Working for Treats

Watch a person training a dog. When the dog does the right thing, the person says “Yes!” or “Good dog!” and gives the animal a treat. Watch a parent and child: when the child does something great, the parent smiles, and his or her body language reflects pleasure and pride. Watch a meditation class. When people report breakthrough experiences, does the teacher smile and show appreciation? When people report problems, does the teacher frown and look concerned? What kind of reports get attention? Are the students working for treats?

Some classes “treat” positive meditation experiences. But any kind of attention can be a “treat”: sometimes the sheer drama of a big problem can capture the teacher’s attention for long periods. Interestingly, the rest of the class can support this. If the class is discussion-based, as mine are, when a student reports unpleasant or frustrating experiences, other students may start offering sympathy and advice. I have noticed that some people experience this extra attention as a reward; others experience it as a punishment. Either way, the patterns are being activated and running unconsciously. Nobody benefits.

We all want to measure success. It’s natural to feel happy when people have breakthrough experiences, and to give extra attention when they are suffering. But it is a mistake to allow these responses to unconsciously influence what gets raised in class. The effect may be to create an increasing sense of fakery, or to cultivate narcissism, or to drive some students completely underground.

You may have noticed some odd behaviour on the part of teachers to avoid this. Many teachers have the same response to everything: they say something like “Yes, yes, very good,” or “Keep going,” or “Hmmm,” or just grunt in a neutral way, no matter what the student reports. But people are very observant, and will pick up the tiniest sign.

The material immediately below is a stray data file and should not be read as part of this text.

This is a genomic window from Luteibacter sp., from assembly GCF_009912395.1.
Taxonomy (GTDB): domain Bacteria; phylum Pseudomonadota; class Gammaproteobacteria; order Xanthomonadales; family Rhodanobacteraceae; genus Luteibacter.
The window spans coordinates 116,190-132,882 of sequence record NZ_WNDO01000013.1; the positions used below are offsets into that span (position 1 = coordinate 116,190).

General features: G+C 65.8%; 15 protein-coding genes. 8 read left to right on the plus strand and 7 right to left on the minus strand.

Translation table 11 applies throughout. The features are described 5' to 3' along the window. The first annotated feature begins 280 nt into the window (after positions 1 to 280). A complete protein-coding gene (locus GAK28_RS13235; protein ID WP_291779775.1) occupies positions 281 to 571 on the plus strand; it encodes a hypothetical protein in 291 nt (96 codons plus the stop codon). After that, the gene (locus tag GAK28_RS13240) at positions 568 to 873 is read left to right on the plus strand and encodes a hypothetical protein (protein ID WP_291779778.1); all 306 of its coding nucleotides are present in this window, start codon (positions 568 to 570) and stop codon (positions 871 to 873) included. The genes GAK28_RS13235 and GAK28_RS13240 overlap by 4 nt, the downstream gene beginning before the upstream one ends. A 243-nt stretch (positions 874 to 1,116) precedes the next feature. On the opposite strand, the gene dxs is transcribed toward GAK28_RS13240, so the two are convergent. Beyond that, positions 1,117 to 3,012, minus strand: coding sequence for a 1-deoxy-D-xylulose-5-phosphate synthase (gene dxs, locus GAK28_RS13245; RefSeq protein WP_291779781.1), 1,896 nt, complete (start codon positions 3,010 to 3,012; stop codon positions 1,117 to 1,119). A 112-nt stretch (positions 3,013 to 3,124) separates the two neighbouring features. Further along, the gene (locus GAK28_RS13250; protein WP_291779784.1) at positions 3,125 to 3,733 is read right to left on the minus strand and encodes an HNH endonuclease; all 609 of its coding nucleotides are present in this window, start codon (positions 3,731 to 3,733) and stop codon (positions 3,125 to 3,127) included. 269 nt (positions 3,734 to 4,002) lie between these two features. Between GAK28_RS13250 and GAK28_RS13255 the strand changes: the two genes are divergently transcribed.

The best thing, as always, is to cultivate awareness. If I feel pleasure as a teacher at a breakthrough report, I try to be aware of the pleasure as my own reaction, not as something I need to reflect back to the student. If, as a student, I feel inhibited about raising an issue that I suspect will make me look stupid or a failure to the class, I try to be aware of my insecurity as my own reaction, and raise it anyway. And if, either as a teacher or a student, I feel discomfort at another’s suffering, I try to be aware of the discomfort as my own reaction, and refrain from acting on the impulse to “fix” the problem with sympathy or advice.

2 Replies to “Working for Treats”

  1. I like this. It’s very hard to separate your behavior from your reward/punishment center in your brain. I feel most present when I am not working for other people’s validation, though I do not feel as involved. Is this lesson something that applies mostly to meditation expectations and less to “outside life”?

  2. In my experience, no difference between meditation and life. It works the same. “I do not feel as involved” is an interesting observation. It might be good to get curious about that “involved” feeling.

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